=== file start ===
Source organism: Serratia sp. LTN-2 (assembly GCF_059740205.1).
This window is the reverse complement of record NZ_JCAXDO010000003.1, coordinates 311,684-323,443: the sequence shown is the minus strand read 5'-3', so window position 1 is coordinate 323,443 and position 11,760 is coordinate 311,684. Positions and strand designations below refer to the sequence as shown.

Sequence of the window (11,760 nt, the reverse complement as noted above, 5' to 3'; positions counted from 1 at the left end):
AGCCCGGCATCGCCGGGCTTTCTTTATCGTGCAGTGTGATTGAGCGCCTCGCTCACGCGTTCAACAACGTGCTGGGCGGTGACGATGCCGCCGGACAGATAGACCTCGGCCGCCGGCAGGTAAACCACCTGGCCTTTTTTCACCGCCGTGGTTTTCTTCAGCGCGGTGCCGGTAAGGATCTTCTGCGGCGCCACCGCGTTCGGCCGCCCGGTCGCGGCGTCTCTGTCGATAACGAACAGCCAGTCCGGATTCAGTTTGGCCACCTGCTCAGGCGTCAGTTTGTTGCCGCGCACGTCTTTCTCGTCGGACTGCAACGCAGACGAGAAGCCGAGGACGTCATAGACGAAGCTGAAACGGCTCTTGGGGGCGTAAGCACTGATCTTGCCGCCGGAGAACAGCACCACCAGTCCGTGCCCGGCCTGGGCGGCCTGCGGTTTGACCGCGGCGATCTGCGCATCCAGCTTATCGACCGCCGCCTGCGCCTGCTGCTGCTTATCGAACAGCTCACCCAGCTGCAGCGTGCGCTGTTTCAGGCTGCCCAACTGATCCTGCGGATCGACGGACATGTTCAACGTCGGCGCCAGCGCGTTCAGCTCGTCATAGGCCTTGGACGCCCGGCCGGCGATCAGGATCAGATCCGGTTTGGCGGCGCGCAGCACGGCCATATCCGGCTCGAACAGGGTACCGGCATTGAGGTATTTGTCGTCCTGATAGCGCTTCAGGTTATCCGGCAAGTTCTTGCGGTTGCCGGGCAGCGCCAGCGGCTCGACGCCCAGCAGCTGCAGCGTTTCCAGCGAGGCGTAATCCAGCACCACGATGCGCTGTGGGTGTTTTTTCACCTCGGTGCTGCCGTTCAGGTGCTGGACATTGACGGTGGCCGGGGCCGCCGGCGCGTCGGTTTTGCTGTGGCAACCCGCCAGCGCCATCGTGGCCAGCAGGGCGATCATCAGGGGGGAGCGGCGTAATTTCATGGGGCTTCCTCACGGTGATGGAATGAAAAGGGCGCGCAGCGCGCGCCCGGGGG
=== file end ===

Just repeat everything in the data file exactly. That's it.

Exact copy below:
Source organism: Serratia sp. LTN-2 (assembly GCF_059740205.1).
This window is the reverse complement of record NZ_JCAXDO010000003.1, coordinates 311,684-323,443: the sequence shown is the minus strand read 5'-3', so window position 1 is coordinate 323,443 and position 11,760 is coordinate 311,684. Positions and strand designations below refer to the sequence as shown.

Sequence of the window (11,760 nt, the reverse complement as noted above, 5' to 3'; positions counted from 1 at the left end):
AGCCCGGCATCGCCGGGCTTTCTTTATCGTGCAGTGTGATTGAGCGCCTCGCTCACGCGTTCAACAACGTGCTGGGCGGTGACGATGCCGCCGGACAGATAGACCTCGGCCGCCGGCAGGTAAACCACCTGGCCTTTTTTCACCGCCGTGGTTTTCTTCAGCGCGGTGCCGGTAAGGATCTTCTGCGGCGCCACCGCGTTCGGCCGCCCGGTCGCGGCGTCTCTGTCGATAACGAACAGCCAGTCCGGATTCAGTTTGGCCACCTGCTCAGGCGTCAGTTTGTTGCCGCGCACGTCTTTCTCGTCGGACTGCAACGCAGACGAGAAGCCGAGGACGTCATAGACGAAGCTGAAACGGCTCTTGGGGGCGTAAGCACTGATCTTGCCGCCGGAGAACAGCACCACCAGTCCGTGCCCGGCCTGGGCGGCCTGCGGTTTGACCGCGGCGATCTGCGCATCCAGCTTATCGACCGCCGCCTGCGCCTGCTGCTGCTTATCGAACAGCTCACCCAGCTGCAGCGTGCGCTGTTTCAGGCTGCCCAACTGATCCTGCGGATCGACGGACATGTTCAACGTCGGCGCCAGCGCGTTCAGCTCGTCATAGGCCTTGGACGCCCGGCCGGCGATCAGGATCAGATCCGGTTTGGCGGCGCGCAGCACGGCCATATCCGGCTCGAACAGGGTACCGGCATTGAGGTATTTGTCGTCCTGATAGCGCTTCAGGTTATCCGGCAAGTTCTTGCGGTTGCCGGGCAGCGCCAGCGGCTCGACGCCCAGCAGCTGCAGCGTTTCCAGCGAGGCGTAATCCAGCACCACGATGCGCTGTGGGTGTTTTTTCACCTCGGTGCTGCCGTTCAGGTGCTGGACATTGACGGTGGCCGGGGCCGCCGGCGCGTCGGTTTTGCTGTGGCAACCCGCCAGCGCCATCGTGGCCAGCAGGGCGATCATCAGGGGGGAGCGGCGTAATTTCATGGGGCTTCCTCACGGTGATGGAATGAAAAGGGCGCGCAGCGCGCGCCCGGGGG